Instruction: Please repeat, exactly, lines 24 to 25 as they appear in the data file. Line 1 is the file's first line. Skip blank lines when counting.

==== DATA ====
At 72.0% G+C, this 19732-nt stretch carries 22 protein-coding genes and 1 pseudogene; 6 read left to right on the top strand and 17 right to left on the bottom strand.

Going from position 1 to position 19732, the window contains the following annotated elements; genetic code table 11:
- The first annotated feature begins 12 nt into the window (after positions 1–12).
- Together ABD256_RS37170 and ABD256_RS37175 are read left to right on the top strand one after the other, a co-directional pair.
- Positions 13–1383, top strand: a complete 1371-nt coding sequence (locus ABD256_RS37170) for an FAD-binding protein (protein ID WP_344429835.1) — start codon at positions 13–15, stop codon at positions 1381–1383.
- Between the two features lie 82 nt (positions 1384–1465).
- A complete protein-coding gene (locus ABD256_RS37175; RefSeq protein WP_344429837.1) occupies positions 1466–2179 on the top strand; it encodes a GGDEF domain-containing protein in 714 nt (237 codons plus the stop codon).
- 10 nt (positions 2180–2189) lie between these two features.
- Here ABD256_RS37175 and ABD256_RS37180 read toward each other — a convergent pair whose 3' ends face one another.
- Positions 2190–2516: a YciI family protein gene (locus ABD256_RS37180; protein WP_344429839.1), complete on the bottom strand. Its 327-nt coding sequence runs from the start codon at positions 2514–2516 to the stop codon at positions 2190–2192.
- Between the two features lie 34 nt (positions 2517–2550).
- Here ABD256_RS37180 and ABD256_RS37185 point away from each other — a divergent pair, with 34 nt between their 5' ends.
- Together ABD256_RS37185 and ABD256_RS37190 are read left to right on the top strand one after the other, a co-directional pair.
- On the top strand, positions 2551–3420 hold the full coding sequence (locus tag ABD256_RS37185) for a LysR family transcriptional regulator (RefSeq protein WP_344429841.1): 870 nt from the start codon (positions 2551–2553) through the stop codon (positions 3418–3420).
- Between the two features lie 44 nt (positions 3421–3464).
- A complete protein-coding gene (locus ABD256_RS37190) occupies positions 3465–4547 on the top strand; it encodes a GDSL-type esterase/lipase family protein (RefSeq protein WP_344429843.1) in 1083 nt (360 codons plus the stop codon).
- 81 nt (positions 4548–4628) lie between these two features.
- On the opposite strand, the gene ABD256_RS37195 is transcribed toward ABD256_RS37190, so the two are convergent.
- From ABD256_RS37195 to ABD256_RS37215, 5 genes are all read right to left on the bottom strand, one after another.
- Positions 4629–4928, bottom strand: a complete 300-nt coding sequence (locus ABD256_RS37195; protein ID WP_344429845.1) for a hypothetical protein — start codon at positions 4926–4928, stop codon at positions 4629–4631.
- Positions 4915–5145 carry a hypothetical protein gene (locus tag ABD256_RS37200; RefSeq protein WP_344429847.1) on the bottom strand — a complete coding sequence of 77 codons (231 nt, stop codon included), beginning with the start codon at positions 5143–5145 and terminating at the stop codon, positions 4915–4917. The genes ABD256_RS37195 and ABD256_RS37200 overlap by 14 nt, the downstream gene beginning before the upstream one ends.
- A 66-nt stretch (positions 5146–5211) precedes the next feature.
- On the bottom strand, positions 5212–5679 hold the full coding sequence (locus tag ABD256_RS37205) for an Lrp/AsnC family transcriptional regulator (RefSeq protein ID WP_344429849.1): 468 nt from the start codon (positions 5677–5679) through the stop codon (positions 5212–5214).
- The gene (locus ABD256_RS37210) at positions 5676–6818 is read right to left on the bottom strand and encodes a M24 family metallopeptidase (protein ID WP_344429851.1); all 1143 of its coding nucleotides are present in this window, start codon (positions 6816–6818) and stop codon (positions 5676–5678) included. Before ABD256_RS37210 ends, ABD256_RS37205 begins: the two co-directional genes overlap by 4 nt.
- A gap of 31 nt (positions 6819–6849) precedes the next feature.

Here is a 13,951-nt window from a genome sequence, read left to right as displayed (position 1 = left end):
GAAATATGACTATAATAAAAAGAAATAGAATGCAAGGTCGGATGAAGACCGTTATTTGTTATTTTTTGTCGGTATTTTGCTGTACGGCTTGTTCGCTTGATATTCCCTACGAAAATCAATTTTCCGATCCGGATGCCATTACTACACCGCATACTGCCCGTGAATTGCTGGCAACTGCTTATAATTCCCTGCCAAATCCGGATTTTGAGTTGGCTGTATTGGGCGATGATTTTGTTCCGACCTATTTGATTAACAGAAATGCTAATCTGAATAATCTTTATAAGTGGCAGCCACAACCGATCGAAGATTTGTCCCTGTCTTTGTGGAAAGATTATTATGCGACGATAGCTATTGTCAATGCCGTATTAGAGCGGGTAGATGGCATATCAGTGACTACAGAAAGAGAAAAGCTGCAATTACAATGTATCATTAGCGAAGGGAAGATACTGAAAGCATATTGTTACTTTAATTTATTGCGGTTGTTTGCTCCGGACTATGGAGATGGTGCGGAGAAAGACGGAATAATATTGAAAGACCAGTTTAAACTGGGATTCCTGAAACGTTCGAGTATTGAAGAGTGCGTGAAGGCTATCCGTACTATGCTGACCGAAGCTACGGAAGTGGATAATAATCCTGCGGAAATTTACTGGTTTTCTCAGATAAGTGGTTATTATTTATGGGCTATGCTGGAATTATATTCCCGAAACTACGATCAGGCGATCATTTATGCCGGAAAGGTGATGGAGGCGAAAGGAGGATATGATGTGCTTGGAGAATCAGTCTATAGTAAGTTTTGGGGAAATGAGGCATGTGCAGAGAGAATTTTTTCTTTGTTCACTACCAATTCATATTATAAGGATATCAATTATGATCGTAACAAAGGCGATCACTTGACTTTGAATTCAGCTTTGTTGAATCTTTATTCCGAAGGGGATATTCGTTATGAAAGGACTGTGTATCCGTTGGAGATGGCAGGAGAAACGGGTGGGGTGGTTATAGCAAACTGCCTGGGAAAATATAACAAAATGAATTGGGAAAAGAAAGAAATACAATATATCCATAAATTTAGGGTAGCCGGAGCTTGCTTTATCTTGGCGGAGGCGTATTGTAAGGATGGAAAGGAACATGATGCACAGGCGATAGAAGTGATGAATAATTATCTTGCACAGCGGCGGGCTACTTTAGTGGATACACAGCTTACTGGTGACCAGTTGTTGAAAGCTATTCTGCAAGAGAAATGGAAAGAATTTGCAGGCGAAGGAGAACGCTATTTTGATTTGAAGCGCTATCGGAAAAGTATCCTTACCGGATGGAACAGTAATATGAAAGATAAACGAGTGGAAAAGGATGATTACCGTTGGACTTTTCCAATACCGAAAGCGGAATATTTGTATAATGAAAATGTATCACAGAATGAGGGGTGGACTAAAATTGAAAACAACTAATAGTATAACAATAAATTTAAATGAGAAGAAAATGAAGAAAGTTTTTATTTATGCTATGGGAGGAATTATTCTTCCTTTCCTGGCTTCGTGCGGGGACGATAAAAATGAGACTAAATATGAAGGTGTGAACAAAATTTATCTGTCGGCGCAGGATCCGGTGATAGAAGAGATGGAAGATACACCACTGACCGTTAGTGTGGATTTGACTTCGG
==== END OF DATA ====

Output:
- The gene (locus ABD256_RS37210) at positions 5676–6818 is read right to left on the bottom strand and encodes a M24 family metallopeptidase (protein ID WP_344429851.1); all 1143 of its coding nucleotides are present in this window, start codon (positions 6816–6818) and stop codon (positions 5676–5678) included. Before ABD256_RS37210 ends, ABD256_RS37205 begins: the two co-directional genes overlap by 4 nt.
- A gap of 31 nt (positions 6819–6849) precedes the next feature.